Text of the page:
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Layle made a couple of videos talking about autism in girls. She did not get diagnosed until she was a teenager because girls with autism are often overlooked.

She also talks about masking, which leads to a late diagnosis for many girls because they are so good at it. That’s how I was growing up; I was practically an expert at masking.

Layle is very knowledgeable when it comes to these topics, and what better way to learn about autism than from someone who has it?

Profiles: Instagram, Twitter, TikTok

2. Hoping for Happy

Hoping for Happy, also known as Anna Zoe, who uses she/they pronouns, not only inspires those who have autism, but they also inspire those who are in the LGBTQ+ community, the mental health community and they promote body positivity as well.

Anna posts about a lot of educational topics, with many of their posts showing a sign with the message they are trying to convey. They talk about emotions, the harm of glow-ups and how you should never judge a book by its cover, plus Anna has strong opinions on many other matters.

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• Recently a much larger page shared one of my posts about autism and the comments sections was a nightmare. • I received comments and messages about how I should have used person first language (people with autism rather than autistic people etc.) from people who weren't autistic themselves and, how I didn't look autistic and how I must be 'high-functioning' or even not autistic at all because I spoke so eloquently. • All of the comments spoke to a much larger issue facing the autistic community – the constant erasing, censorship and silencing of actual autistic voices. • If you don't appear to outwardly struggle much then you're termed 'high-functioning' (an outdated and inaccurate label) and therefore can't speak for those who are 'lower functioning', and you are deemed 'low-functioning' you're deemed to not have the resources to speak for yourself and so have to have others advocate for you. • Whatever way you look at it, we're constantly being told we can't speak for ourselves or for our fellow autistics, which leaves it to neurotypical people who, while most are well-intentioned, just can't comprehend the reality of living as an autistic person because they're not autistic. • When we say that autism is a spectrum, that DOES NOT mean that at one end there are 'more autistic' people and 'less autistic' people. It means that there is a spectrum of different traits and each autistic person may experience. Every autistic voice is valid, and every autistic voice should be valued and allowed to speak for itself if that person so chooses. • Listen to us please, don't speak over us. Love, Anna x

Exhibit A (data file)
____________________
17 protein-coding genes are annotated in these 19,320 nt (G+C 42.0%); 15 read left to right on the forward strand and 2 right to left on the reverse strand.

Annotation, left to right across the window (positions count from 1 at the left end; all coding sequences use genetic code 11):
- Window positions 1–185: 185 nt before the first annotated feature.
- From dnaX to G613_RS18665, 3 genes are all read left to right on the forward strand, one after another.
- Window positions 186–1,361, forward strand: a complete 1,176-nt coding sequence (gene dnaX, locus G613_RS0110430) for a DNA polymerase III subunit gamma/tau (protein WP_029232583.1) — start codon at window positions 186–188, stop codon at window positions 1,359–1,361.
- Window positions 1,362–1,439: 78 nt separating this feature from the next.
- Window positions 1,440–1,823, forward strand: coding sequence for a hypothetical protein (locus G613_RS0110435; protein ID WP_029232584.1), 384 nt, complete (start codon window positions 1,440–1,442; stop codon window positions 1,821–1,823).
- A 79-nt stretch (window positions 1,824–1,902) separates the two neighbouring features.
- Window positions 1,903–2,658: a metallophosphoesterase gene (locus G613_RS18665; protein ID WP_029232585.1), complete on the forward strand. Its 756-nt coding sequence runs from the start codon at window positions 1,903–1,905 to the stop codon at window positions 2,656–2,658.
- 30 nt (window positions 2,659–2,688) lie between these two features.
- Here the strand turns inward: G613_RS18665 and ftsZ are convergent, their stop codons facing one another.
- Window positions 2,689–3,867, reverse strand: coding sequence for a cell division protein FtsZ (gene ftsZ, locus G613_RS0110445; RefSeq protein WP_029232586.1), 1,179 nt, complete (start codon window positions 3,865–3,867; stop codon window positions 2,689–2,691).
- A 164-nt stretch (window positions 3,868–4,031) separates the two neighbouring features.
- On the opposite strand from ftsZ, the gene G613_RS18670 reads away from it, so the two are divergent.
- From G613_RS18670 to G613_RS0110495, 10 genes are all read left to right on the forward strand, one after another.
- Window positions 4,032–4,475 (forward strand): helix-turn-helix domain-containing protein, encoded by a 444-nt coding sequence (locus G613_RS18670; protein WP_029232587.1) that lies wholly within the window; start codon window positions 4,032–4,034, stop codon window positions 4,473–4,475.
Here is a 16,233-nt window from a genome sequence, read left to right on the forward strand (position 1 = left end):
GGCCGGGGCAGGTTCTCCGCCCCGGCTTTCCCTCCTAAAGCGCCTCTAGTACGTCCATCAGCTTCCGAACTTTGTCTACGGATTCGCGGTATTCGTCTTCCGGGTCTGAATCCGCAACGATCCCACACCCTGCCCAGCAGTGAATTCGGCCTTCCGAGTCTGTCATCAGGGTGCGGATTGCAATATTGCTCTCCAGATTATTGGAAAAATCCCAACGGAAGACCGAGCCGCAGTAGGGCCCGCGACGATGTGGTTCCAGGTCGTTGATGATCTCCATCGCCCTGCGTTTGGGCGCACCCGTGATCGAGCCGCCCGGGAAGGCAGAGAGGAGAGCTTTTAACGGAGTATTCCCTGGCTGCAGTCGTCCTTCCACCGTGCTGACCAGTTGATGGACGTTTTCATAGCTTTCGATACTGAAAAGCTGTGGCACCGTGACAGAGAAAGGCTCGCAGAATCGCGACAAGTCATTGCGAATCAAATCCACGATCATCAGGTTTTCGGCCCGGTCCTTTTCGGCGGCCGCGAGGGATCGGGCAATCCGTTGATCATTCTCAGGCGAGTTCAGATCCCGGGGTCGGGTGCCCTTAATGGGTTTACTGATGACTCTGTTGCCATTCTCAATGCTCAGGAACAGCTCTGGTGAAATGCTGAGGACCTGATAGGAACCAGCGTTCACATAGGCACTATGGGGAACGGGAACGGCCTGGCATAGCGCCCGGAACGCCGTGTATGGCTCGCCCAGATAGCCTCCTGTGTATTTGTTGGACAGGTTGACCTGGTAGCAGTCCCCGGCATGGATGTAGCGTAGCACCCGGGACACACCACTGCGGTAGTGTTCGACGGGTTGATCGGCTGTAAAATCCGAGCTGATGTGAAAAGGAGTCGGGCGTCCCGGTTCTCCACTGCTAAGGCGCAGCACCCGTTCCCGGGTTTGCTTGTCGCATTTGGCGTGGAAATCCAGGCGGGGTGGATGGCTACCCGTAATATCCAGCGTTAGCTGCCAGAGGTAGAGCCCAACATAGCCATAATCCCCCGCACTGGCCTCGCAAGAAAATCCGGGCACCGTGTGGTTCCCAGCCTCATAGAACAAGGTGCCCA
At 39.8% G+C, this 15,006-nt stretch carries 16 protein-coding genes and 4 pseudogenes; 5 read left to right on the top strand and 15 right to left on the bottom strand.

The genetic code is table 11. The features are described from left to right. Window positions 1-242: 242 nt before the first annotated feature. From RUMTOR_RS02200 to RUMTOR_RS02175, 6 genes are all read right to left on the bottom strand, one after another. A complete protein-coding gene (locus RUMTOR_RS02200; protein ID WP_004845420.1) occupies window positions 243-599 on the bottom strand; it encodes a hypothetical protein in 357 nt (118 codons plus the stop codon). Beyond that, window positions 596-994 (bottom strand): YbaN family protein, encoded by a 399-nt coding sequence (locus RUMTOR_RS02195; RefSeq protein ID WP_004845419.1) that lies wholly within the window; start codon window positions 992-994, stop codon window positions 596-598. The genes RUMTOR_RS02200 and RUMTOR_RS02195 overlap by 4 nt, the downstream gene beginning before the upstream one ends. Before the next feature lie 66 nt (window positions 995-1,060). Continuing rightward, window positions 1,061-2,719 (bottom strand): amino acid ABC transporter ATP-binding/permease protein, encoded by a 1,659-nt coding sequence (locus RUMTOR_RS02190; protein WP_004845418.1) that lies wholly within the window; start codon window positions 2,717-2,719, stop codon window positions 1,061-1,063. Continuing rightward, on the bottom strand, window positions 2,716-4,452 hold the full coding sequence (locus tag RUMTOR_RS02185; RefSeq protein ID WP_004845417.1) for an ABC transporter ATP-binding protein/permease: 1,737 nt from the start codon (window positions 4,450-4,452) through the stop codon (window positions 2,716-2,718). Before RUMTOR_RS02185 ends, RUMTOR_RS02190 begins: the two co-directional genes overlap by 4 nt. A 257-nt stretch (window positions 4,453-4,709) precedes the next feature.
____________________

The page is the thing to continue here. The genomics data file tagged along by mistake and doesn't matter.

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You will feel inspired if you go on Anna’s profile. I often share their quotes. You can also ask them questions on any topic, and they will give you honest and thoughtful answers. They are constantly teaching people about topics that many people don’t want to talk about.